Eric Stinton: Max Holloway And Hawaii's Brain Drain - Honolulu Civil Beat

About the Author

Eric Stinton

Eric Stinton is a writer and teacher from Kailua, where he lives with his wife and dogs. You can reach him on Twitter at @TombstoneStint and find his work at

On Jan. 16, Waianae’s Max Holloway administered a historic beatdown.

That’s no hyperbole. Holloway landed a total of 445 strikes on his opponent across 25 minutes of fighting, shattering the previous UFC record for most strikes landed in a single fight. It was a massacre and a masterpiece all at once.

The previous record, by the way, was 290 strikes, and it also belonged to Holloway. The win put the 29-year-old one step closer to reclaiming the championship title he once held.

Even if the violence of mixed martial arts isn’t your thing, you have to respect the athletic excellence of the feat. It’s comparable to Wilt Chamberlain breaking his record of 100 points in an NBA game by putting up 150.

In the middle of the final round, there was a moment where Holloway was looking away from his opponent and talking to the commentators sitting cageside. His opponent — a legitimately skilled top-10 fighter — took the opportunity to attack.

Without looking, Holloway evaded multiple punches thrown at him and tagged his opponent with snappy punches of his own. It was a legacy-defining highlight, one that will be watched for as long as people keep watching the UFC.

Holloway is one of the finest fighters in the sport today, and will likely go down as one of the all-time greats when it’s all said and done. Fight fans love him because he’s as exciting as he is excellent, and Hawaii loves him because we love anyone from here who achieves some form of greatness.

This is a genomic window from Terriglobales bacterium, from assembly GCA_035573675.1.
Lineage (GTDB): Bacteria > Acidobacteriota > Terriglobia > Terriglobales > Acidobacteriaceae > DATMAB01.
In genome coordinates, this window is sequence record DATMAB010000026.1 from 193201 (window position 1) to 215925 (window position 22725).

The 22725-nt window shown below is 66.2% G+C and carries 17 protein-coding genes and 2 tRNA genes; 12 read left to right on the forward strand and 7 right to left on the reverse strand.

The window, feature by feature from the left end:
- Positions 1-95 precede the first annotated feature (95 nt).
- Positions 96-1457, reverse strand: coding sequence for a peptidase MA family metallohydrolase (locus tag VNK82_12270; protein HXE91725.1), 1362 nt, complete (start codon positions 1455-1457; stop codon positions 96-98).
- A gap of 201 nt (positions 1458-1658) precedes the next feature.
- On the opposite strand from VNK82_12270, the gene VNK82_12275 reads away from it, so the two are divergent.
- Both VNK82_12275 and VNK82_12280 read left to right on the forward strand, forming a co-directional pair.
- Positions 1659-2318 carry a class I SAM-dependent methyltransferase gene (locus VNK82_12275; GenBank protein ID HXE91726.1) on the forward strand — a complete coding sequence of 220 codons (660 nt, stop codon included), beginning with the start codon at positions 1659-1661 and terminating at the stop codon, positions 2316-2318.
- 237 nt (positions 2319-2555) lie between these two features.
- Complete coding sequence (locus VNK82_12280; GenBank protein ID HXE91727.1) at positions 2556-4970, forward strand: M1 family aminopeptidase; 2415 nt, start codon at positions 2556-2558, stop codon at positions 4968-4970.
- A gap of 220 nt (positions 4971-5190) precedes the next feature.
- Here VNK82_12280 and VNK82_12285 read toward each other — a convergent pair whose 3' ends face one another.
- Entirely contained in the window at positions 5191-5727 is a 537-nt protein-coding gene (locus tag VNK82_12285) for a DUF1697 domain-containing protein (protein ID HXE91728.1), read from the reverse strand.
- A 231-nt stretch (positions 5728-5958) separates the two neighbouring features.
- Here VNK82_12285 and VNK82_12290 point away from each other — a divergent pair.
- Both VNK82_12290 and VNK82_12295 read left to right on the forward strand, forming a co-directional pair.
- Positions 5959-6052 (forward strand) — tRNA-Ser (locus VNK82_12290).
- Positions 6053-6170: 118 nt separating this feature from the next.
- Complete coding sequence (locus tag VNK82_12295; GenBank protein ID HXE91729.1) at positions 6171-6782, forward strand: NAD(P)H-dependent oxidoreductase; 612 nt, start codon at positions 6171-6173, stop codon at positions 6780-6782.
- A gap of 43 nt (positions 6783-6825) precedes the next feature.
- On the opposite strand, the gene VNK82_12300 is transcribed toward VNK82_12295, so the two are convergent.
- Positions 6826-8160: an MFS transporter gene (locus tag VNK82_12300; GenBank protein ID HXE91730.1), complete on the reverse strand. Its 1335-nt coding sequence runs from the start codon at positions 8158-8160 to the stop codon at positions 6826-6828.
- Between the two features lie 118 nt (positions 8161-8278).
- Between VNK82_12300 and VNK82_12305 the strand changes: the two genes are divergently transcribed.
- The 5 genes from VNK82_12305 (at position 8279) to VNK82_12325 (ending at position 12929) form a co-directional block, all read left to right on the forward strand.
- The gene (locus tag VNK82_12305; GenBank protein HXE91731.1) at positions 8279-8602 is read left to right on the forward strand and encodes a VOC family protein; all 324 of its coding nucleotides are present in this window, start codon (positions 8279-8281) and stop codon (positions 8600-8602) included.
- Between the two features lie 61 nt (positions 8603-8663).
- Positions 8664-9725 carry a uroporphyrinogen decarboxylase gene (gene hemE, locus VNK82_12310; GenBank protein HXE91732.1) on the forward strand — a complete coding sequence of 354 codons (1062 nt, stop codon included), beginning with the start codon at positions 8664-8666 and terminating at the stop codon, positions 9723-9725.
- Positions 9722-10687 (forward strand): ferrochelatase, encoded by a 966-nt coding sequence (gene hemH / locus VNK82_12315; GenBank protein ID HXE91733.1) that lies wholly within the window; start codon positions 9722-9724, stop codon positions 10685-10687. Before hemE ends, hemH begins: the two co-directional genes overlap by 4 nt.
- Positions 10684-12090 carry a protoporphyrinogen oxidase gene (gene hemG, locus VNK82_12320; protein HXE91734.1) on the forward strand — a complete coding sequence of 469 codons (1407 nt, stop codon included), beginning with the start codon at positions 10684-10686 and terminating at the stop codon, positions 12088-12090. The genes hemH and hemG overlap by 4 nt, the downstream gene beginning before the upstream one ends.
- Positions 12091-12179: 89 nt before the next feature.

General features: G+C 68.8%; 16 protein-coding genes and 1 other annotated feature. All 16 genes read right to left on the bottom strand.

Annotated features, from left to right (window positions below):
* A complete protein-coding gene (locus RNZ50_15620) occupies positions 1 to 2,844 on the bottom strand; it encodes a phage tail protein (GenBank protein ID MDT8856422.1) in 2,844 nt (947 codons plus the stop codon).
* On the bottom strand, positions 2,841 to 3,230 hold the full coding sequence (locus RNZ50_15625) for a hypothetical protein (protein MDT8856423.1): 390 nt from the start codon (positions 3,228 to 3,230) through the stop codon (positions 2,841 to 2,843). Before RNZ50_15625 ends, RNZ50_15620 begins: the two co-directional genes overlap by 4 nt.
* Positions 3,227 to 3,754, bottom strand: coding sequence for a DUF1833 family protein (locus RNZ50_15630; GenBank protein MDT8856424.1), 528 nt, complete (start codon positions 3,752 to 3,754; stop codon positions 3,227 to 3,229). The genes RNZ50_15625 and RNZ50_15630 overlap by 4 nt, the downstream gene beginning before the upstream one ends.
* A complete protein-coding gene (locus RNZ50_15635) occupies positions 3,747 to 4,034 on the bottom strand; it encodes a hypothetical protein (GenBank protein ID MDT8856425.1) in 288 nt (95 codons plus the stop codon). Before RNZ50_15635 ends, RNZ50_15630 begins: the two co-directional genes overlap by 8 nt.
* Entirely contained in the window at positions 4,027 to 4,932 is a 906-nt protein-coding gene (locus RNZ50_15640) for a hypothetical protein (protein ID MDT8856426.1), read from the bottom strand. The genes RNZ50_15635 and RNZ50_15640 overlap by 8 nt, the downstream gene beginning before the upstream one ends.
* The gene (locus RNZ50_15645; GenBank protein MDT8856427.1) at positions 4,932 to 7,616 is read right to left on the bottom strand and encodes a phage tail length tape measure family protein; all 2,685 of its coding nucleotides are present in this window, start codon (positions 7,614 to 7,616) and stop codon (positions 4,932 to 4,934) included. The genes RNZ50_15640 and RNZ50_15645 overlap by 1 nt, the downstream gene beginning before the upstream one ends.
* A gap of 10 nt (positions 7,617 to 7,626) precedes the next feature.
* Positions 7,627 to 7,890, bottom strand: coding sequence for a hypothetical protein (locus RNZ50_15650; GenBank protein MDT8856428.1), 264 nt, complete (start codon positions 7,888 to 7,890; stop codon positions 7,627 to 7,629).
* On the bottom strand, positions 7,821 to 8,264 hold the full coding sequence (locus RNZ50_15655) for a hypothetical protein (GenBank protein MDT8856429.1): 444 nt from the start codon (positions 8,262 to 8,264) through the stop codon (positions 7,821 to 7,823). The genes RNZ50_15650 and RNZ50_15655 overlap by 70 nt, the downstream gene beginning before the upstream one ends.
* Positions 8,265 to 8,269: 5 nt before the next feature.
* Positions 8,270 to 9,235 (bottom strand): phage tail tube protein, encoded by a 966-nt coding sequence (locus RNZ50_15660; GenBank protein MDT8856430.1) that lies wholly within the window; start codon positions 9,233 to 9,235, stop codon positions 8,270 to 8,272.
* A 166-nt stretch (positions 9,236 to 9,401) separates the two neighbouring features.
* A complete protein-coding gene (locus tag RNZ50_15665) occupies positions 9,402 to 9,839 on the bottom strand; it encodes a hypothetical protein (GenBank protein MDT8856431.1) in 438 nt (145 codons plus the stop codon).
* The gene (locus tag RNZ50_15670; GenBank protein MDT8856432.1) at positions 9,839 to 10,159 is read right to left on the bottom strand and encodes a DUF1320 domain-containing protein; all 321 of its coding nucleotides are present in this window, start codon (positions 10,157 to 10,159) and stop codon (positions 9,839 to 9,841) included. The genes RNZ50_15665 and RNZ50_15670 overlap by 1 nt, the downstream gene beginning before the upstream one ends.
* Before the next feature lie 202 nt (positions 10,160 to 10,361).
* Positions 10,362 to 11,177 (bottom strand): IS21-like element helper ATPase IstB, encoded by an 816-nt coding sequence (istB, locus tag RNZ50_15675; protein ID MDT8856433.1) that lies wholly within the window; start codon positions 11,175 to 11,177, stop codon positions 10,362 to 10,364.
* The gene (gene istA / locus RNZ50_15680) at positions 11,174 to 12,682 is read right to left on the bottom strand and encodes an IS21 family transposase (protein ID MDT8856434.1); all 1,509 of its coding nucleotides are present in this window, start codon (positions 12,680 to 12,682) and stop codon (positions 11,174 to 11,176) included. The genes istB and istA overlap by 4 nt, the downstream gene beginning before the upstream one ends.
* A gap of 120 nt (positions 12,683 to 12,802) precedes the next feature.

Entertainers visit troops at Rota Naval Station, Spain; the seventh stop on the annual Vice ChairmanÕs USO Tour, April 28, 2018. Comedian Jon Stewart, country music artist Craig Morgan, celebrity chef Robert Irvine, professional fighters Max ÒBlessedÓ Holloway and Paige VanZant, and NBA Legend Richard ÒRipÓ Hamilton will join Gen. Selva on a tour across the world as they visit service members overseas to thank them for their service and sacrifice. (DoD Photo by U.S. Army Sgt. James K. McCann)
Max Holloway appeared on a USO tour, visiting troops at Rota Naval Station in Spain, among other stops, in 2018. DOD/Sgt. James K. McCann

Max is special, though. Unlike virtually every other great Hawaii athlete in any sport, he’s never left home. His amateur career and his first four professional fights all took place in local promotions, and throughout his UFC career he’s continued to live and train in Hawaii. His success is a compelling rebuttal to the idea that we need to leave Hawaii to “make it.”

Holloway and I are only a few years apart, so I’m certain he grew up hearing the same kind of things the rest of our generation did. For him, it sounded something like “why train in Hawaii? There are better coaches, better gyms and more opportunities on the mainland.” For most of us, that message sounded like “why stay in Hawaii? There are better schools, better jobs, and more opportunities on the mainland.”